Organizations make significant investments in their infrastructure. As production data continues to grow, the exponential impact on backup storage threatens to deplete IT budgets. The cloud promises to reduce on-premises backup infrastructure but most solutions only use the cloud to store a disaster recovery (DR) replica. Data protection solutions need to fully embrace all cloud resources to save organizations from drowning under backup infrastructure.
Cloud as a DR Copy
On-premises backup solutions primarily use cloud storage and ignore cloud compute. Backup solutions use cloud storage for the cold storage of backups as a tape replacement in case of disaster. In a cloud as DR model, all the backup infrastructure remains in the data center so there is almost no reduction in infrastructure.
The value of storing a cold copy of backups in the cloud means that, in the event of a local disaster, that backup copy is available. However, IT needs some way to transfer that data back to the primary data center or recovery site. Internet bandwidth limitations mean the organization must somehow transport that backup data by either waiting a very long time for the transfer to download or selecting a provider that can copy the backup copy to disk and ship it to them. Even with the provider copying the backup data to disk and shipping it back to the organization, IT will still need to wait for a day or more to receive the data copy.
Cloud for Backup Archive
As an alternative, IT can select a backup solution that uses cloud storage more intelligently. Instead of only using the cloud for a DR copy of backups, it can age older backups to cloud storage. Using the cloud as a backup archive does reduce some of the on-premises infrastructure. Solutions that support backup archiving typically keep a year’s worth of backup on-premises and use the cloud for long-term storage of older backups.
However, backup solutions that more intelligently use the cloud still need to have enough backup storage capacity to store the required on-premises copies plus backup metadata and configuration files. The organization also needs to buy servers to run the on-premises backup application.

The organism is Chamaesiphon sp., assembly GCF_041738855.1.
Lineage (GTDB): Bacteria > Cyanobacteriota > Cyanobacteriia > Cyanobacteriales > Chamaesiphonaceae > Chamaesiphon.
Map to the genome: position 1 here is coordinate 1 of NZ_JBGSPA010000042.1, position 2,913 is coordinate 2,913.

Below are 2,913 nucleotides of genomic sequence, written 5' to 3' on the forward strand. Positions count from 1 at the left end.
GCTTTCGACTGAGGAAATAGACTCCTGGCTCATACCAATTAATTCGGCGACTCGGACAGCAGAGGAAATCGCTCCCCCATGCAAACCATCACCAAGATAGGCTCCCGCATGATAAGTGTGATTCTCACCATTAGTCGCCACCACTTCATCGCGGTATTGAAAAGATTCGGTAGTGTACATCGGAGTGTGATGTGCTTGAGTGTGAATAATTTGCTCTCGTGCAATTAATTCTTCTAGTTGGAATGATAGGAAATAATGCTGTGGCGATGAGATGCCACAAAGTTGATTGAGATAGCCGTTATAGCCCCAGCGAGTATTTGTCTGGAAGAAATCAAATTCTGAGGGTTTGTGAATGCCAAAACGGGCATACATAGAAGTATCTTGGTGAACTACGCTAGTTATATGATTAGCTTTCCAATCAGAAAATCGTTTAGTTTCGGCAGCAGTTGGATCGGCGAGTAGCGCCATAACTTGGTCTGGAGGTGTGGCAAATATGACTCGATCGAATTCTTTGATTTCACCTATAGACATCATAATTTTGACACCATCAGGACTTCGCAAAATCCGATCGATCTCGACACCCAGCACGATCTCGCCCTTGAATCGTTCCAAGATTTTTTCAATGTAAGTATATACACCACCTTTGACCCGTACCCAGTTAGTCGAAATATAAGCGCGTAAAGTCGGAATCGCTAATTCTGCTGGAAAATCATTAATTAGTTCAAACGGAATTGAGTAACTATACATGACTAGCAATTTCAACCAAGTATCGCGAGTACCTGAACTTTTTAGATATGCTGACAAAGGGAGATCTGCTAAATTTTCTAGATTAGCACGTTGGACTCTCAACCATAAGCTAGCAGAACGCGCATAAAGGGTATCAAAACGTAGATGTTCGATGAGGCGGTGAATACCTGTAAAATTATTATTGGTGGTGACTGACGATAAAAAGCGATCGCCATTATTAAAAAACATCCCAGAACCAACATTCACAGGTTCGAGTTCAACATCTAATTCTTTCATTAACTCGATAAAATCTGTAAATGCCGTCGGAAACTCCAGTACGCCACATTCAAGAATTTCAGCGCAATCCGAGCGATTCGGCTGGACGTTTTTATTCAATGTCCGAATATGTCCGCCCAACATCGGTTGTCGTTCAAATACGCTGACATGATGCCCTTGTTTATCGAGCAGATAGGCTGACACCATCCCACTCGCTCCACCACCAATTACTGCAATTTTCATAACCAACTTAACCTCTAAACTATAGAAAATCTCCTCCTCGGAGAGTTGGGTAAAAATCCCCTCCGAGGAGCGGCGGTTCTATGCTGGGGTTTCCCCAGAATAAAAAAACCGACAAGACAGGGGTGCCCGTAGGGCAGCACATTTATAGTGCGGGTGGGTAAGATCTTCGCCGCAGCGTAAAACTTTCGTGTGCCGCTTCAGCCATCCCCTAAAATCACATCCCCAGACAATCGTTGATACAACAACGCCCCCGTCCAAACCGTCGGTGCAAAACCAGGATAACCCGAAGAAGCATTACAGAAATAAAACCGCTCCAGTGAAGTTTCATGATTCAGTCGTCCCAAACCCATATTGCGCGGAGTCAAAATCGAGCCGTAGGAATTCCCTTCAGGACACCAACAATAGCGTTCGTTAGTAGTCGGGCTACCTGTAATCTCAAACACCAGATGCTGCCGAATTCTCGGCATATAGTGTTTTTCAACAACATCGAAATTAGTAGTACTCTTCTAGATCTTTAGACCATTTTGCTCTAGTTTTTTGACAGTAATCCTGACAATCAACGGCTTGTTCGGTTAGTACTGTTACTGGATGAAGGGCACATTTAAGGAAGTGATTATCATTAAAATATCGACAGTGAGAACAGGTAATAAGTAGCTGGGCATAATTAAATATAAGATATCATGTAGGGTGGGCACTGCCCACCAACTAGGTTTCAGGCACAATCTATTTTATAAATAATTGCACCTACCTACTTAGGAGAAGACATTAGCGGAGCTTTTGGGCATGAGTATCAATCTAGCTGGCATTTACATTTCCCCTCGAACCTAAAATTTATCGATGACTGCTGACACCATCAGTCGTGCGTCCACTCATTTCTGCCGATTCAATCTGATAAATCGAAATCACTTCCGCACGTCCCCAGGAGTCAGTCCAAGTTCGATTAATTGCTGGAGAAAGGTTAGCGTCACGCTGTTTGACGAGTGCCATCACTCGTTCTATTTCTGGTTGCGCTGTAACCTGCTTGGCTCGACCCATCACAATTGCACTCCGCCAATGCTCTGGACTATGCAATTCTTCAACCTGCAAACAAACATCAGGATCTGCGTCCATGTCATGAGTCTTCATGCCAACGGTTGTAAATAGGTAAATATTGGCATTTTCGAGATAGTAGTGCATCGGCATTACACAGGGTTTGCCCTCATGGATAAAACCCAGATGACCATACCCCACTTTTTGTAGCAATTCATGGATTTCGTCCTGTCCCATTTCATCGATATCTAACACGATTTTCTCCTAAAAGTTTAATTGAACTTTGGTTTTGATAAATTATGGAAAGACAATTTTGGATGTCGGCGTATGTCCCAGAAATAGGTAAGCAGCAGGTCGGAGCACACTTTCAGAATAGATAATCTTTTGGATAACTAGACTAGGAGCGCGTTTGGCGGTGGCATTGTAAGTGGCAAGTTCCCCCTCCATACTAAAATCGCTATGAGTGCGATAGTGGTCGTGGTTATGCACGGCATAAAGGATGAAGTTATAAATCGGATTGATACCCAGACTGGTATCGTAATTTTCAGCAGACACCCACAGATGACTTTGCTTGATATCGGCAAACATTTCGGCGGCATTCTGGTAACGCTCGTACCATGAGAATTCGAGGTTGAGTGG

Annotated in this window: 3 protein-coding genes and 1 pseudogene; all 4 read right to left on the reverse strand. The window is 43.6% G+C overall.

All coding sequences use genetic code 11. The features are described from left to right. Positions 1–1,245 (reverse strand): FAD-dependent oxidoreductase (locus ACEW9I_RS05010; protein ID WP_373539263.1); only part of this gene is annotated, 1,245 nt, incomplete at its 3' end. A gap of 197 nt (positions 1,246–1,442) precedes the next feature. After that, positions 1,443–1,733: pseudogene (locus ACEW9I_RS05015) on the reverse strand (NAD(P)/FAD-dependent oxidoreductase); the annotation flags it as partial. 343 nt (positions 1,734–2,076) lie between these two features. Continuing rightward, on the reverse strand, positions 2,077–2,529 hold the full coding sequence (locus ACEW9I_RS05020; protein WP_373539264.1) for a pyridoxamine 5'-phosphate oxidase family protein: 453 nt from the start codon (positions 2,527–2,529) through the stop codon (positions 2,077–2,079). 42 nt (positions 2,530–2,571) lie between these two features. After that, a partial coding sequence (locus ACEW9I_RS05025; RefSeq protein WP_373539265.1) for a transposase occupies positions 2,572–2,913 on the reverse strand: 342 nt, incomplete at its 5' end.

Additionally, the organization also needs to manage the disaster recovery site, which means equipping it with servers, replicating the latest backup copies and occasionally visiting the site for disaster recovery tests.
Disaster Recovery as a Service (DRaaS)
Backup applications with cloud-based recovery provide the next level of infrastructure reduction. These solutions still store and process backup data on-premises but replicate the latest backup copy to the cloud so that disaster recoveries occur there. Cloud based recovery, also known as disaster recovery as a service solutions, eliminate the need for the organization to dedicate resources for disaster recovery. Instead, the organization “rents” those resources when it needs to test disaster recovery or actually perform one. Cloud based disaster recovery represents a significant step forward in infrastructure reduction but it still requires on-premises infrastructure to manage backup operations.
Data Protection as a Service
Data protection as a service (DPaaS) can completely eliminate on-premises infrastructure. Data protection as a service not only replicates ALL backup data, new and old, to cloud storage, it also processes backup operations and data management in the cloud. The only on-premises components are data transfer software and potentially an on-premises cache for non-disaster data recoveries. The DPaaS protection model releases IT from equipping a disaster recovery site and on-premises implementation is minimal.
DPaaS also manages scale. Keeping pace with a rapidly growing production storage infrastructure creates a major challenge for on-premises backup architectures. The backup infrastructure requires constant upgrading and fine-tuning. DPaaS solutions automatically scale as growth requires it.
As production storage continues to grow, the backup infrastructure grows even faster. IT planners continue to look to the cloud for answers but are continually disappointed. Legacy data protection solutions typically only use the cloud as a digital dumping ground and don’t fully exploit the cloud’s potential. IT needs to look for solutions that can move old backups to the cloud, perform DR in the cloud, and even move all backup processing to the cloud.
The lack of a flexible backup infrastructure is one of the ways that VMware backups break. The cloud can help but selecting the right cloud implementation method is critical. We discuss how to select the right cloud for VMware data protection in our webinar “What’s Breaking Your VMware Backups and How to Fix them Quickly.” now available on demand.